• GPHYSICS
    • G09EDUCATION; CRYPTOGRAPHY; DISPLAY; ADVERTISING; SEALS
    • G09GARRANGEMENTS OR CIRCUITS FOR CONTROL OF INDICATING DEVICES USING STATIC MEANS TO PRESENT VARIABLE INFORMATION
    • G09G3/00Control arrangements or circuits, of interest only in connection with visual indicators other than cathode-ray tubes
    • G09G3/20Control arrangements or circuits, of interest only in connection with visual indicators other than cathode-ray tubes for presentation of an assembly of a number of characters, e.g. a page, by composing the assembly by combination of individual elements arranged in a matrix no fixed position being assigned to or needed to be assigned to the individual characters or partial characters
    • G09G3/2007Display of intermediate tones
    • G09G3/2077Display of intermediate tones by a combination of two or more gradation control methods
    • G09G3/2081Display of intermediate tones by a combination of two or more gradation control methods with combination of amplitude modulation and time modulation
    • GPHYSICS
    • G09EDUCATION; CRYPTOGRAPHY; DISPLAY; ADVERTISING; SEALS
    • G09GARRANGEMENTS OR CIRCUITS FOR CONTROL OF INDICATING DEVICES USING STATIC MEANS TO PRESENT VARIABLE INFORMATION
    • G09G5/00Control arrangements or circuits for visual indicators common to cathode-ray tube indicators and other visual indicators
    • G09G5/02Control arrangements or circuits for visual indicators common to cathode-ray tube indicators and other visual indicators characterised by the way in which colour is displayed
    • GPHYSICS
    • G09EDUCATION; CRYPTOGRAPHY; DISPLAY; ADVERTISING; SEALS
    • G09GARRANGEMENTS OR CIRCUITS FOR CONTROL OF INDICATING DEVICES USING STATIC MEANS TO PRESENT VARIABLE INFORMATION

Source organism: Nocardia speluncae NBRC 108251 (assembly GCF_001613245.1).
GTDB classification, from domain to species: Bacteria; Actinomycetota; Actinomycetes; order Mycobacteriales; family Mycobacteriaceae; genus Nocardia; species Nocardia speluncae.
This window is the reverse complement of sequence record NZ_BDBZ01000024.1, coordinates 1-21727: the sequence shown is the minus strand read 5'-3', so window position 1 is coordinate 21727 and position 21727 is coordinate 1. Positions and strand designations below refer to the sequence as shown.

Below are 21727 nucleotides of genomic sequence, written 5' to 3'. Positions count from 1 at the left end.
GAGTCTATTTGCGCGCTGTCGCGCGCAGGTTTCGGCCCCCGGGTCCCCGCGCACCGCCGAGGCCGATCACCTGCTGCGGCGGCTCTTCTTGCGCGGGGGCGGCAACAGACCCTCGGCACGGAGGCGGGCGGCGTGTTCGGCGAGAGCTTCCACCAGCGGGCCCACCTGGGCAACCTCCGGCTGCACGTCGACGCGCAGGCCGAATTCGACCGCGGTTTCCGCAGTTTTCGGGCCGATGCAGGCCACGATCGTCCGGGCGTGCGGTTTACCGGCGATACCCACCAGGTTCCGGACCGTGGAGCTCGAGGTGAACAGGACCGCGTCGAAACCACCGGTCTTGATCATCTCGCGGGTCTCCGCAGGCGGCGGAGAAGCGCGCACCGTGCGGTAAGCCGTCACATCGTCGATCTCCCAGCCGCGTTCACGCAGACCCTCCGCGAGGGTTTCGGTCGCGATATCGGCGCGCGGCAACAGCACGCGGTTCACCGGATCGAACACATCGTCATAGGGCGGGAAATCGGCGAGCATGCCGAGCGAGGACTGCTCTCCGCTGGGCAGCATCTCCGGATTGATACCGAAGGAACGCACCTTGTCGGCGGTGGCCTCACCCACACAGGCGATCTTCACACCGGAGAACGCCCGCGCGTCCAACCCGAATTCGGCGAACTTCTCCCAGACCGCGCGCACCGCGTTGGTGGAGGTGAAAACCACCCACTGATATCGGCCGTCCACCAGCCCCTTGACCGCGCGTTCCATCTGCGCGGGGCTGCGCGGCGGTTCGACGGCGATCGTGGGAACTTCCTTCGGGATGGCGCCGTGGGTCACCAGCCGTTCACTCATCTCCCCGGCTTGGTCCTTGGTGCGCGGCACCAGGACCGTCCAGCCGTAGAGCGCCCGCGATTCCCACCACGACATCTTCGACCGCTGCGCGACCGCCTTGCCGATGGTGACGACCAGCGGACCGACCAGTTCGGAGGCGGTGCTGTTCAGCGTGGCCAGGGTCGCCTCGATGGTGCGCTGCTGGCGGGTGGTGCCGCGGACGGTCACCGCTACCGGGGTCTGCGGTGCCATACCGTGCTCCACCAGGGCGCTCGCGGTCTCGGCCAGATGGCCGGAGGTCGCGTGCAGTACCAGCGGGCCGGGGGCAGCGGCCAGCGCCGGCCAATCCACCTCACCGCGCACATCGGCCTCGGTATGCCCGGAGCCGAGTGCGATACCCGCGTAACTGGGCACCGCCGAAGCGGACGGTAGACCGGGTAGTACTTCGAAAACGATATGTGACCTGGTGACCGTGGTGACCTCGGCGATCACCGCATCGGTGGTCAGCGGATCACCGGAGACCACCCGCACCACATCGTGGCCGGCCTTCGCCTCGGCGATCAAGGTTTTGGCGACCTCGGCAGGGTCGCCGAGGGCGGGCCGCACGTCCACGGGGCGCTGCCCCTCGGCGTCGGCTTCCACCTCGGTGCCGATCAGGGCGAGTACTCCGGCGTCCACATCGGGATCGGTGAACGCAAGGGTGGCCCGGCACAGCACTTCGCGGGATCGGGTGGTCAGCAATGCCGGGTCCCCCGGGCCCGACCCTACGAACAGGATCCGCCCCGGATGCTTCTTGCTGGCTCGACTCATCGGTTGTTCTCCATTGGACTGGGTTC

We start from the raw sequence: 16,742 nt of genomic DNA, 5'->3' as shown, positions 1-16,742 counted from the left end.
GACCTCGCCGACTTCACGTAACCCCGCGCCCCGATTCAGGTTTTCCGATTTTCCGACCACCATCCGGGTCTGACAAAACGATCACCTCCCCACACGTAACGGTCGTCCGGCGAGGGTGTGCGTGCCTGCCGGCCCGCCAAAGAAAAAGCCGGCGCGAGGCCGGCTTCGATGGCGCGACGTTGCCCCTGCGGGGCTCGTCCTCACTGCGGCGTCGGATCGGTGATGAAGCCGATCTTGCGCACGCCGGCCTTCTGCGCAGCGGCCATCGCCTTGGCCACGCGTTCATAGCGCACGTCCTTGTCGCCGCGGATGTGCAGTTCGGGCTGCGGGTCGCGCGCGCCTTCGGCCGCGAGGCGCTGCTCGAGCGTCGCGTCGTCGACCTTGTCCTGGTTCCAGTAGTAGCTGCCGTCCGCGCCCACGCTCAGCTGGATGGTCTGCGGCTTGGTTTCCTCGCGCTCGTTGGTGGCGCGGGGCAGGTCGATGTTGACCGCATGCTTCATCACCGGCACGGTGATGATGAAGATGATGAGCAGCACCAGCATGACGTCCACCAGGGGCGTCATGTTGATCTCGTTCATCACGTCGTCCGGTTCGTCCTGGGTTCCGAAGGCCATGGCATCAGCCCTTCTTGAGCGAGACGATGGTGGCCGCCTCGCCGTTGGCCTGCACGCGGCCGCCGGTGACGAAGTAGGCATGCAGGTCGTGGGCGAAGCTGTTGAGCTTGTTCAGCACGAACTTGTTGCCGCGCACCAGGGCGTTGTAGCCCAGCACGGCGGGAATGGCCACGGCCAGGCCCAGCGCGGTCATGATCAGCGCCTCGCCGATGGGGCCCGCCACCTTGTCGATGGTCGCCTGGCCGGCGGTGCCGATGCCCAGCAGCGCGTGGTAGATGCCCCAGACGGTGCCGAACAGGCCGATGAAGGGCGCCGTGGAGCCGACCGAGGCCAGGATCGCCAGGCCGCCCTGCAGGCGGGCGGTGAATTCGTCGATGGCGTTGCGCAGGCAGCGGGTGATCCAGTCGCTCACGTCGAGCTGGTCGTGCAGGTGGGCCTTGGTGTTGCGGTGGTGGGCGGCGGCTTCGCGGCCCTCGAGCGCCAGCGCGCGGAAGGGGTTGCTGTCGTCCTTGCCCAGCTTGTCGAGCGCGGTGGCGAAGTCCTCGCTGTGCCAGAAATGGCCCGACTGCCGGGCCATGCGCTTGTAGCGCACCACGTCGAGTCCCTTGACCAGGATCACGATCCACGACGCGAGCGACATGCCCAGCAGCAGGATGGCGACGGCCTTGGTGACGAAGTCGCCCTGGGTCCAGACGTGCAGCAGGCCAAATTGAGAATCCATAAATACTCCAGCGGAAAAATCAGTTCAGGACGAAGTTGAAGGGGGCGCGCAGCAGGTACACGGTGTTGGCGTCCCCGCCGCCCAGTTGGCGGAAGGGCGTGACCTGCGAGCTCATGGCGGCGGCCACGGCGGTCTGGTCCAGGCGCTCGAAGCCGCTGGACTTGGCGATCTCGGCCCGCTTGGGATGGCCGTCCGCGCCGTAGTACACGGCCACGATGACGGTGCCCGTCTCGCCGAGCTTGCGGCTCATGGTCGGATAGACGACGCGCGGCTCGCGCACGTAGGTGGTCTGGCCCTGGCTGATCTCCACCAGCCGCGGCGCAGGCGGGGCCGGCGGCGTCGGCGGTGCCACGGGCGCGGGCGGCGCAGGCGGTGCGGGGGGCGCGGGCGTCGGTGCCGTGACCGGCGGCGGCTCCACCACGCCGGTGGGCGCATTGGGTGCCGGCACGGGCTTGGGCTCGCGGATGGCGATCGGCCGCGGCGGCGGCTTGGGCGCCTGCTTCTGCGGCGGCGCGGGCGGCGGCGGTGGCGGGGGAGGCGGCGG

• G09G5/00Control arrangements or circuits for visual indicators common to cathode-ray tube indicators and other visual indicators
    • G09G5/10Intensity circuits

Abstract

A scanning projector includes a scanning mirror that sweep a beam in two dimensions. The beam is created by multiple laser light sources, at least two of which create light at substantially the same wavelength. The two light sources at the same wavelength may be driven at different times, or may be driven simultaneously (equally or unequally).

Description

FIELD

The present invention relates generally to projection systems, and more specifically to scanning projection systems.

BACKGROUND

Laser light reflected off a surface sometimes exhibits a sparkling phenomenon referred to as “speckle.” Laser light is spatially coherent, and when reflected off a diffuse surface, the reflected coherent light waves interfere with each other in a regular pattern that results in a user perceiving speckle. Scanning projectors that utilize lasers for light sources may exhibit speckle across a displayed image.

BRIEF DESCRIPTION OF THE DRAWINGS